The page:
Back in October I returned to this famous Italian city overflowing with history and culture (and the one that kickstarted my fascination for the rest of Il Bel Paese).

My first experience of Italy was at the age of 15 with a class trip to Florence. With the risk of sounding cornily sentimental, I have to say that it was during our five days there that I really realised a love for Italy. Returning 5 years later, with a greatly improved command of Italian, gave me a real sense of satisfaction and of course lots of excitement!

For anyone that is yet to visit this amazing city, I would definitely recommend it. I would also say that anyone interested in history should do a bit of research before their trip – Florence was one of the most important Renaissance cities and unsurprisingly has huge cultural, political and architectural significance worth knowing a bit about. Moreover I find trips far more rewarding when you know a bit about the sights you’re visiting!

There’s a plethora of information sites, books and tourist offices that can give the complete lowdown on this city, so I thought that I would share just four of my favourite Florentine finds (the first of which is less about the place and more about the story of what happened there).


The Dominican friar Girolamo Savonarola was one of the most important characters in Renaissance Florentine politics and even ruled the Republic for a few years. Following Charles VIII’s invasion into Italy, the Medici family lost their position as city rulers and Savonarola, who had become an influential puritan preacher, took over the family’s role. The friar’s apocalyptic preaching called for Florence to become a city of God, criticising the immorality, corruption and extravagance that it had taken over the city. Although initially revered by the people, when food shortages and outbursts of plague then took over the city, the blame came to lay on Savonarola. Thus, and as with many historical figures, the friar’s ascension to great influence and power was followed by his fall – May 1498 the Florentine people gathered once again in the Piazza della Signoria, this time to watch his torture and execution rather than to hear his sermon.

This painting was completed in 1650 by an unknown artist. It depicts Savonarola’s execution in the Piazza della Signoria in the centre of Florence that still looks the same today. The piazza is named after the building that sits on it (also known as the Palazzo Vecchio), where the ruling political body of the Republic of Florence, La Signoria, used to meet. Today the Palazzo Vecchio is still the political centre of the city as it is the town hall of Florence and you’ll most likely pass it on the way to the Galleria degli Uffizi close by. The statue that you can see here of the friar is not actually in Florence but in the Piazza Savonarola in Ferrara, the town where Savonarola was born. It’s one of my favourite statues here in Ferrara, I think it really reflects the powerful effect that his apocalyptic sermons must have once had on the people of Florence and the drama of his tragic ending that came afterwards.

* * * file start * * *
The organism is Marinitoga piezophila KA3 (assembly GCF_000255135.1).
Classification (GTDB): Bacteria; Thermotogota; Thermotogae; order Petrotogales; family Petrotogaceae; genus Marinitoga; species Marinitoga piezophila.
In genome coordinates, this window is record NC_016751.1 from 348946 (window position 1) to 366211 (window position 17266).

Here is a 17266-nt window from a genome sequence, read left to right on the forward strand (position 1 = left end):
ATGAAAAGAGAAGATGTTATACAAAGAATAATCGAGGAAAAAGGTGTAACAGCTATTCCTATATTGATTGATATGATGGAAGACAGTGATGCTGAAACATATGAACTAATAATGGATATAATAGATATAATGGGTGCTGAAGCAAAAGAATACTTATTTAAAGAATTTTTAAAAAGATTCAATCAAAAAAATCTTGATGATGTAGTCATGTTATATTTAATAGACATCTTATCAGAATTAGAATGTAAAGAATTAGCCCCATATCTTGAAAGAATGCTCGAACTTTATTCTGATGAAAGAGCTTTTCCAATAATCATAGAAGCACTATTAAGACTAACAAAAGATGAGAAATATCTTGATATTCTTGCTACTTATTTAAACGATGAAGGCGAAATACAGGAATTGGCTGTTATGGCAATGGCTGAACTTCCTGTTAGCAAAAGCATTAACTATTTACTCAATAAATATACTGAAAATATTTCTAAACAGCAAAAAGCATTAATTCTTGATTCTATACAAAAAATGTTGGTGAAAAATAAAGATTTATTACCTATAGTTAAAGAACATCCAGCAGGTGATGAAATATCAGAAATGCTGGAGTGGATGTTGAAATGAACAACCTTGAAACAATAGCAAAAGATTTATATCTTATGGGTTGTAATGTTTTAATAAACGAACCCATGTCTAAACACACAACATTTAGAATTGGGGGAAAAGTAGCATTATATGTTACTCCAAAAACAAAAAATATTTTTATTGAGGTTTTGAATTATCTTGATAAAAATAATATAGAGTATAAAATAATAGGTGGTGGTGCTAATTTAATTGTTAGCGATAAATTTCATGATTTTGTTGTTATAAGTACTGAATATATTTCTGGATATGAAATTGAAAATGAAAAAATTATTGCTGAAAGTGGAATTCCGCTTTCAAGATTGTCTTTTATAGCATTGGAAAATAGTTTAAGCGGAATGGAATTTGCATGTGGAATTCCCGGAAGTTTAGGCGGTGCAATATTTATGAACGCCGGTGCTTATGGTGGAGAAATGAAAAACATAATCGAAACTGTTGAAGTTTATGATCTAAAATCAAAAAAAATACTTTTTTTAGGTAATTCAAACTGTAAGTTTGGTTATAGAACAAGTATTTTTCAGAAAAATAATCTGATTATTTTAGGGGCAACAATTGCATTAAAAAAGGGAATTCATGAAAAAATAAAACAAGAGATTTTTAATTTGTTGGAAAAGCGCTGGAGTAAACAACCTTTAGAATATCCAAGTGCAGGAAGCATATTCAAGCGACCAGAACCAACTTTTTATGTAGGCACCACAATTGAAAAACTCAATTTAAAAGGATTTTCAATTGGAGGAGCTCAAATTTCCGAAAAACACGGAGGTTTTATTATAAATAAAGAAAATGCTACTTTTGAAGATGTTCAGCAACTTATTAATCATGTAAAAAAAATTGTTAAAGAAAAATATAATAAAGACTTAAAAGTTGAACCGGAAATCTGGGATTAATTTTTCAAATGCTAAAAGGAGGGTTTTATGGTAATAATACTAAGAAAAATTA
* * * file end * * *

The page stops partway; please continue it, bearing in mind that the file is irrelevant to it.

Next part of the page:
Chiesa di Santa Croce (Church of the Holy Cross)

Chiesa di Santa Croce and statue of Dante Alighieri

A large statue of the poet Dante Alighieri stands outside the Santa Croce church but he is just the first of many great Italians remembered in this impressive building. It is the resting place of the artist Michelangelo, whose tomb designed by Giorgio Vasari shows the allegorical figures of the arts he mastered – architecture, sculpture and painting. The polymath Galileo Galilei is also buried here and has a grave of similar style to Michelangelo’s. Niccolò Machiavelli, the Florentine that wrote the political treatise Il Principe (The Prince) is remembered with a funeral monument, as well as Da Vinci and these are alongside a second monument to Dante on top of his statue outside. Furthermore, works by some of the most important Renaissance painters decorate the church, including frescoes in the Peruzzi and Bardi Chapels by Giotto. With so many big names in Italian studies to be found one place, the Chiesa di Santa Croce should be a definite on the tourist’s to do list.

Piazza Michelangelo

This is the place where you can take that post-card worthy picture to show friends and family back home. The piazza wasn’t actually built until 1868 by the Florentine architect Giuseppe Poggi. It’s around one kilometre from the Ponte Vecchio and there’s a nice pathway all the way up to the piazza – we walked but for those that would rather take a lift, buses also run regularly. Either way it is definitely worth the trip and there’s a bar at the top to refresh yourself before heading back down.

View of Piazza Michelangelo

San Miniato al Monte (Saint Miniatus on the Mountain)